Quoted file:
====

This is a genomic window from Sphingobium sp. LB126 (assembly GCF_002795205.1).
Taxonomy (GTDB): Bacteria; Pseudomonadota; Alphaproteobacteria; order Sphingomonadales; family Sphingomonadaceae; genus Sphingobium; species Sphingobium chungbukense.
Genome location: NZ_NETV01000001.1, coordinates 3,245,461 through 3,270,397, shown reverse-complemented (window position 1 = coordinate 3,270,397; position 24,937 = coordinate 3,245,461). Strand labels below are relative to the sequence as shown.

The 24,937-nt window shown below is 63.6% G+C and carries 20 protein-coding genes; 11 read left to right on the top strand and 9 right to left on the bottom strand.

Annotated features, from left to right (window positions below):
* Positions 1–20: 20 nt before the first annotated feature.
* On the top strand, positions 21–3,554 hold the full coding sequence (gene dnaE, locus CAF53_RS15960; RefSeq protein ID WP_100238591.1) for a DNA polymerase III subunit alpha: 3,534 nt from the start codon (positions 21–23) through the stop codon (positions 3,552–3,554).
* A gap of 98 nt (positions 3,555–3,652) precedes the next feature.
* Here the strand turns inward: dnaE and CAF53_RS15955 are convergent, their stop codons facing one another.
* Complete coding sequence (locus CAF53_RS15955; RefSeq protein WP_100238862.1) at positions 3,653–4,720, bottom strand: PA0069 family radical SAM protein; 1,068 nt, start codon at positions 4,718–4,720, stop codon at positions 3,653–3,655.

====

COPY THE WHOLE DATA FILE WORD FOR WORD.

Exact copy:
This is a genomic window from Sphingobium sp. LB126 (assembly GCF_002795205.1).
Taxonomy (GTDB): Bacteria; Pseudomonadota; Alphaproteobacteria; order Sphingomonadales; family Sphingomonadaceae; genus Sphingobium; species Sphingobium chungbukense.
Genome location: NZ_NETV01000001.1, coordinates 3,245,461 through 3,270,397, shown reverse-complemented (window position 1 = coordinate 3,270,397; position 24,937 = coordinate 3,245,461). Strand labels below are relative to the sequence as shown.

The 24,937-nt window shown below is 63.6% G+C and carries 20 protein-coding genes; 11 read left to right on the top strand and 9 right to left on the bottom strand.

Annotated features, from left to right (window positions below):
* Positions 1–20: 20 nt before the first annotated feature.
* On the top strand, positions 21–3,554 hold the full coding sequence (gene dnaE, locus CAF53_RS15960; RefSeq protein ID WP_100238591.1) for a DNA polymerase III subunit alpha: 3,534 nt from the start codon (positions 21–23) through the stop codon (positions 3,552–3,554).
* A gap of 98 nt (positions 3,555–3,652) precedes the next feature.
* Here the strand turns inward: dnaE and CAF53_RS15955 are convergent, their stop codons facing one another.
* Complete coding sequence (locus CAF53_RS15955; RefSeq protein WP_100238862.1) at positions 3,653–4,720, bottom strand: PA0069 family radical SAM protein; 1,068 nt, start codon at positions 4,718–4,720, stop codon at positions 3,653–3,655.